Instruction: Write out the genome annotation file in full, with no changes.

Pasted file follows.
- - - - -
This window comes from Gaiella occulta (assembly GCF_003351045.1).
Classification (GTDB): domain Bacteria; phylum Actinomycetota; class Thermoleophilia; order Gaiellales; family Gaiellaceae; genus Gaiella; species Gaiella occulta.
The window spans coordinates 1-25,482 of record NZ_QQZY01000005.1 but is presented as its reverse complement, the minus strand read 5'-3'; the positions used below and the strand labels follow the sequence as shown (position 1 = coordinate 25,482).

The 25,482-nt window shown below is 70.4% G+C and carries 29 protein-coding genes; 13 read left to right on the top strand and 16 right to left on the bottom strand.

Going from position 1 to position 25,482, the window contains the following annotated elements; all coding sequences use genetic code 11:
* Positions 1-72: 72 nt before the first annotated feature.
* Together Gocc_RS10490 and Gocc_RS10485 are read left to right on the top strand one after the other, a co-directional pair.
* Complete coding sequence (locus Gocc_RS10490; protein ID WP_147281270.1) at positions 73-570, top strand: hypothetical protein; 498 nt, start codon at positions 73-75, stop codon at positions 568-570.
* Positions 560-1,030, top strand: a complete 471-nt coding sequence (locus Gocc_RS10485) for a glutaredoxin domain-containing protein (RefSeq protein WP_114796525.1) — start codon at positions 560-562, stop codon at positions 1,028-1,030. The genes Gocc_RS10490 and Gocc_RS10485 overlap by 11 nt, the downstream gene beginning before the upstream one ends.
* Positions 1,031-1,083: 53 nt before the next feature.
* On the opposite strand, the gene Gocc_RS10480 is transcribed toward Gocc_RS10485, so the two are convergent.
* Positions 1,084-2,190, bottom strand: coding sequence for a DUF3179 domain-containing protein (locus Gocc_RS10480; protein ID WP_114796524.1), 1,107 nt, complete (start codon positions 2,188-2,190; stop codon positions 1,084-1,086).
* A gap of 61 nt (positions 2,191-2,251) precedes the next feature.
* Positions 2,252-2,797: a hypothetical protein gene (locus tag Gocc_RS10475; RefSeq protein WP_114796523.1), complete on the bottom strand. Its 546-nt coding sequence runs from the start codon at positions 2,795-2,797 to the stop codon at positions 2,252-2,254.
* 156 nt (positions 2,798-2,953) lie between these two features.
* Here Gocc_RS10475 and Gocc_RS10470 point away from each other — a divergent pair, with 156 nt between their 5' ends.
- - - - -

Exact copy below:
This window comes from Gaiella occulta (assembly GCF_003351045.1).
Classification (GTDB): domain Bacteria; phylum Actinomycetota; class Thermoleophilia; order Gaiellales; family Gaiellaceae; genus Gaiella; species Gaiella occulta.
The window spans coordinates 1-25,482 of record NZ_QQZY01000005.1 but is presented as its reverse complement, the minus strand read 5'-3'; the positions used below and the strand labels follow the sequence as shown (position 1 = coordinate 25,482).

The 25,482-nt window shown below is 70.4% G+C and carries 29 protein-coding genes; 13 read left to right on the top strand and 16 right to left on the bottom strand.

Going from position 1 to position 25,482, the window contains the following annotated elements; all coding sequences use genetic code 11:
* Positions 1-72: 72 nt before the first annotated feature.
* Together Gocc_RS10490 and Gocc_RS10485 are read left to right on the top strand one after the other, a co-directional pair.
* Complete coding sequence (locus Gocc_RS10490; protein ID WP_147281270.1) at positions 73-570, top strand: hypothetical protein; 498 nt, start codon at positions 73-75, stop codon at positions 568-570.
* Positions 560-1,030, top strand: a complete 471-nt coding sequence (locus Gocc_RS10485) for a glutaredoxin domain-containing protein (RefSeq protein WP_114796525.1) — start codon at positions 560-562, stop codon at positions 1,028-1,030. The genes Gocc_RS10490 and Gocc_RS10485 overlap by 11 nt, the downstream gene beginning before the upstream one ends.
* Positions 1,031-1,083: 53 nt before the next feature.
* On the opposite strand, the gene Gocc_RS10480 is transcribed toward Gocc_RS10485, so the two are convergent.
* Positions 1,084-2,190, bottom strand: coding sequence for a DUF3179 domain-containing protein (locus Gocc_RS10480; protein ID WP_114796524.1), 1,107 nt, complete (start codon positions 2,188-2,190; stop codon positions 1,084-1,086).
* A gap of 61 nt (positions 2,191-2,251) precedes the next feature.
* Positions 2,252-2,797: a hypothetical protein gene (locus tag Gocc_RS10475; RefSeq protein WP_114796523.1), complete on the bottom strand. Its 546-nt coding sequence runs from the start codon at positions 2,795-2,797 to the stop codon at positions 2,252-2,254.
* 156 nt (positions 2,798-2,953) lie between these two features.
* Here Gocc_RS10475 and Gocc_RS10470 point away from each other — a divergent pair, with 156 nt between their 5' ends.